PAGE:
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We love [Jack]. That's all I could say here. Jack sourcing is a lot in Cambodia and Vietnam that's not subject to duty or tariffs. So Jack has been on a tear. It's been a very good acquisition for us. The sales, on a run rate, are way above what we anticipated. His run rate was roughly $30 million, I think we're at $36 million run rate, if you will. And his products, they have a natural ability to find the -- exactly the right stuff for the market at this time. And our other businesses will capitalize on that. If you can look into the future, at the SURFACES show in Las Vegas, which is our show coming up, we're going to have significant presence there that includes Naturally Aged Flooring. But they're good people, great.

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Unidentified Participant, [49]

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With the -- with our footprint growing so rapidly in part of which is flooring, distribution, how do you view -- we manufacture very, very small percentage of what we actually sell, correct?

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Lewis Gould, Q.E.P. Co., Inc. - Executive Chairman [50]

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No. We actually sell -- in the North America, we actually sell -- we import about 50% of what we sell because of the manufacture of adhesives, the manufacture of wood, the manufacture of [underlayment] those are all made domestically here. The imports consist of a lot of the parts and pieces that we bring in.

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Unidentified Participant, [51]

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So what part of our estimated $480 million in revenue is hardwood flooring and what percent in [underlayment] ? And what percentage of that do we make?

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Lewis Gould, Q.E.P. Co., Inc. - Executive Chairman [52]

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We don't want to give that away to our competitors right now, but it's becoming an increasingly significant portion of what we do. I had mentioned that we are at a run rate about $36 million. Add that to our other wood businesses, and you'll come up with a good number. That's a strategic philosophical move for us.

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Unidentified Participant, [53]

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Mark mentioned on the prior conference call that, [in some instances] , it's just cheaper for us to outsource versus bringing on another shift. Are we now -- how many lines are we running and how many shifts are in our factories?

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Lewis Gould, Q.E.P. Co., Inc. - Executive Chairman [54]

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We are making modifications to what we doing in Johnson City because since the closing of our Veneer plant, we're now heading towards our January goal, if you will, of manufacturing a new type of floor in [wide] wood. So there's a lot going on right now. We're operating 1 shift, which tends to fill in when we need extra help right now.

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Unidentified Participant, [55]

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Okay. My last 2 questions have to do with valuation and the future of -- direction of the company. So earlier, you mentioned that you're on target maybe within a year to still hit those metrics of what we spoke about a couple of conference calls ago of $30 million EBITDA, $500 million run rate business. Clearly, we're being valued at a tremendous discount of 3x EBITDA. [I've done] a lot of research that indicates that we could conceivably trade between 8x and 9x EBITDA, given the right circumstances in terms of actually having analyst coverage, having more flow, maybe selling the company, running it and showing numbers. What are your thoughts on the future direction in terms of getting us to an 8x EBITDA trading metric?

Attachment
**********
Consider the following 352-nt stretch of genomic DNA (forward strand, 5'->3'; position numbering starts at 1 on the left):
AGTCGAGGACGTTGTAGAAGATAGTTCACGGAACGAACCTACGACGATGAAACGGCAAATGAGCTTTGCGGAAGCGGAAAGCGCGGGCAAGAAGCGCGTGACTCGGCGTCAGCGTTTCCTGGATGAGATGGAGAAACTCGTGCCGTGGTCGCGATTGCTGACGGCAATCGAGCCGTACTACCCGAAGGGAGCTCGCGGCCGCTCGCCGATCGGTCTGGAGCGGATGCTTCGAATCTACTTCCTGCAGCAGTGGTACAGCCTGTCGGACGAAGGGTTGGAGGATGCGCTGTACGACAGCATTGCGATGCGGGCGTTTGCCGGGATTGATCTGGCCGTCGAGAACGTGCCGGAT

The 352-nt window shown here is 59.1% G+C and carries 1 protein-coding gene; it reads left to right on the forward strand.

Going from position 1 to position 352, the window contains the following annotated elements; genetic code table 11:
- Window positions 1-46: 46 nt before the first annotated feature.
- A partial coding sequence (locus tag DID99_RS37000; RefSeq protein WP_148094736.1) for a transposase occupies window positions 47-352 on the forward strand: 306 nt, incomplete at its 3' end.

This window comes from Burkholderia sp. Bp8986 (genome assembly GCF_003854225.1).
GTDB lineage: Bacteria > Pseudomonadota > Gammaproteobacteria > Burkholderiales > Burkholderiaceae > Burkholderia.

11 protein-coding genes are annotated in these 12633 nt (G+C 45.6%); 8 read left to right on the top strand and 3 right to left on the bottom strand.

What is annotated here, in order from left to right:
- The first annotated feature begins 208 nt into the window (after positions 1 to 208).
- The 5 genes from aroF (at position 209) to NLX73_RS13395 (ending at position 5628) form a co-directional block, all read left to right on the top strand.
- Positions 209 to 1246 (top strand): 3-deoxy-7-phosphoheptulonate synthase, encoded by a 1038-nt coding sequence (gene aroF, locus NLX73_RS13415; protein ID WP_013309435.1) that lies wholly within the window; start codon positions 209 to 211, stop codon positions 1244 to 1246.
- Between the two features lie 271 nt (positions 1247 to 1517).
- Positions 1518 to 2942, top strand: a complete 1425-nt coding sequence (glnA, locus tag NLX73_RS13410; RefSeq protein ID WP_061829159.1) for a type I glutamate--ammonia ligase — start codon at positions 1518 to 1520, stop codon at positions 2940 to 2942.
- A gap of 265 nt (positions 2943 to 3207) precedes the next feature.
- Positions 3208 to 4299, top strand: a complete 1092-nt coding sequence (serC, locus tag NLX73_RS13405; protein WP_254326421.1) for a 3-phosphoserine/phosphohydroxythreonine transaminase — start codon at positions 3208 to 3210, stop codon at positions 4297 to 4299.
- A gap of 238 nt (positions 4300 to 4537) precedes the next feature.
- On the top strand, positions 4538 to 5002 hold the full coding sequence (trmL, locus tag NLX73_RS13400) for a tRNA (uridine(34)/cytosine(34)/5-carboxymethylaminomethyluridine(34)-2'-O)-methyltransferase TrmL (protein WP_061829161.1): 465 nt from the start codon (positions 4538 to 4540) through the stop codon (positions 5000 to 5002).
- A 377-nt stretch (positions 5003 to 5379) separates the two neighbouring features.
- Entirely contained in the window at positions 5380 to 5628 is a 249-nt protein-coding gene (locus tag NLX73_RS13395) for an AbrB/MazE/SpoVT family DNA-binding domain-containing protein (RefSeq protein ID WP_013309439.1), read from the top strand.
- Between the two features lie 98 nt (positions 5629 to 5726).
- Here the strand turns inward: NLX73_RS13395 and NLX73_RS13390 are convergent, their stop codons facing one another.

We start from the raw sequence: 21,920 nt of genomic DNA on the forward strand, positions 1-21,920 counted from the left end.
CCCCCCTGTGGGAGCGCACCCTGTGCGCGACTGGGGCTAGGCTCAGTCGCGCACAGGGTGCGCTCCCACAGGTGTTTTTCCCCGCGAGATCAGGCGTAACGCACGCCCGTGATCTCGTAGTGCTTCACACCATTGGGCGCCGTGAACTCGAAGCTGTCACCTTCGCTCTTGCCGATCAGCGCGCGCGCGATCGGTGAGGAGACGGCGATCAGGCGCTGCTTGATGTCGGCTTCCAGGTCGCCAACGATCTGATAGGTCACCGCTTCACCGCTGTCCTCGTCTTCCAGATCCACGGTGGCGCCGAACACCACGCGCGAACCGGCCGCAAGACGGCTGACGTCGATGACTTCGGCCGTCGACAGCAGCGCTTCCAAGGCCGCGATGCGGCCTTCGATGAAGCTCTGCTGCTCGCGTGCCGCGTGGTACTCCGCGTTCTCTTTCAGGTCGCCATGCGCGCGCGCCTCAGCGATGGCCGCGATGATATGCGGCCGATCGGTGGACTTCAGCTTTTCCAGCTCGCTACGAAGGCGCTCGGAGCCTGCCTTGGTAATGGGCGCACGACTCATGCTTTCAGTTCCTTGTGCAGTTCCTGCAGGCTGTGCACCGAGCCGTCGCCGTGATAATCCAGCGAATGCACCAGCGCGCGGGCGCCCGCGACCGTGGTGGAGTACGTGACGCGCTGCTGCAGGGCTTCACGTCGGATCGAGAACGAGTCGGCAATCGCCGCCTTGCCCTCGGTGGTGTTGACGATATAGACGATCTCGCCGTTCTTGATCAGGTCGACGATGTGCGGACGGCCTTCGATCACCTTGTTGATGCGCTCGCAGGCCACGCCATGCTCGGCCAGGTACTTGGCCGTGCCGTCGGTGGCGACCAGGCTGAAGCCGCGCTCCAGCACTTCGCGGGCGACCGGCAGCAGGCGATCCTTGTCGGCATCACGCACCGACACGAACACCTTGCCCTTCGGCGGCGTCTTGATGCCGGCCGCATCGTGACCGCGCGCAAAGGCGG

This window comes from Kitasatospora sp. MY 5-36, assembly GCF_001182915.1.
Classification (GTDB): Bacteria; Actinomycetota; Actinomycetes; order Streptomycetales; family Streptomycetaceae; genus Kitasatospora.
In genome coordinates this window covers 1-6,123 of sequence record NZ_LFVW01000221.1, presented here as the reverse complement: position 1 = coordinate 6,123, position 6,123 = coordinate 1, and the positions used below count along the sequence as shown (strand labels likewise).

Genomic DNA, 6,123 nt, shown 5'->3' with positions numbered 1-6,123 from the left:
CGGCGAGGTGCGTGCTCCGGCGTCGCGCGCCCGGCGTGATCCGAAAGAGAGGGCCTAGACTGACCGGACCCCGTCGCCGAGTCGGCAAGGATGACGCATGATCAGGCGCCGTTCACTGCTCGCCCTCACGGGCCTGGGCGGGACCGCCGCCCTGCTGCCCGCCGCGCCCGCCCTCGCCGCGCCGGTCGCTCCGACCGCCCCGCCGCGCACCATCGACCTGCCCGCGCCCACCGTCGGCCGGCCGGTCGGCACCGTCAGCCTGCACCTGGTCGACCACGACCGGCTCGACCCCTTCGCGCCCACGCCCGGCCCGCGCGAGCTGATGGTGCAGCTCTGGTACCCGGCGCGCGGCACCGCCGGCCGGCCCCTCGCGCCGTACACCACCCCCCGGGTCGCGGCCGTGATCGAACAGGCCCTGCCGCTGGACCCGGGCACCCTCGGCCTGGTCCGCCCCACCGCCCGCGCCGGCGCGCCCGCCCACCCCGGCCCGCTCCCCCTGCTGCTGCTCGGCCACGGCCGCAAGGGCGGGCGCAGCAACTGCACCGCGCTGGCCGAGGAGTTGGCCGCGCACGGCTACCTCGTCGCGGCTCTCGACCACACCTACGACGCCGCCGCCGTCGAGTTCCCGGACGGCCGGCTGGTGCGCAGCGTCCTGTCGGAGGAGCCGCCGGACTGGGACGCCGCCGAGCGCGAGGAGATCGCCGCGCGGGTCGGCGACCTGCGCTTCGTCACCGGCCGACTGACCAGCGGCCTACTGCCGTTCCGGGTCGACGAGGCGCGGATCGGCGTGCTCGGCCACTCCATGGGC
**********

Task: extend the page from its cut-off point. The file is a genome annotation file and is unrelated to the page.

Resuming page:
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Lewis Gould, Q.E.P. Co., Inc. - Executive Chairman [56]

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Well, this is a forward-looking statement, safe harbor statement, and it's my own personal view on this. I believe, I own a significant portion of the shares, so I want the company to continue to do well. And we're all in this together. We want the [number] to go up. I can tell you, we're looking at other acquisitions that will increase the size of the company generally, and that dealing is going to [change us] , [with far] more money.

I'm confident that if the world doesn't turn upside down and we don't have 50% tariffs in China, and et cetera, et cetera, that interest rates don't go up to an enormous amount of money that we're going to get there. So as you see, the next quarter, there'll be noise in the next quarter. But at year-end, we're positive, feel good about it. But next year, as we start to get all of the stuff together and Harry does his magic, you're going to start to see the numbers grow. And I think at that point, probably, because we'll be more visible from our shows that we're doing, PR that we're doing, et cetera, and the press announces that we'll make, whether it's borrowing or acquisitions, that we'll become a lot more visible to people. Frankly, I'm disappointed that the price of the stock is not higher. And I'm not allowed to buy right now because of the acquisitions and things going on. But strictly on a personal level, I'm all in as they say in [like Flynn], and we'll have to see as we go forward. That is not the time, right now, to go public, to sell the company, to do those things as we continue to put the pieces in the right pegs. We have a lot of good people now working very, very hard, and it would be a disappointment to them if we give the company away, and that is not going to happen. What's going happen is we're going to continue on the growth strategy and continue to make improvements worldwide.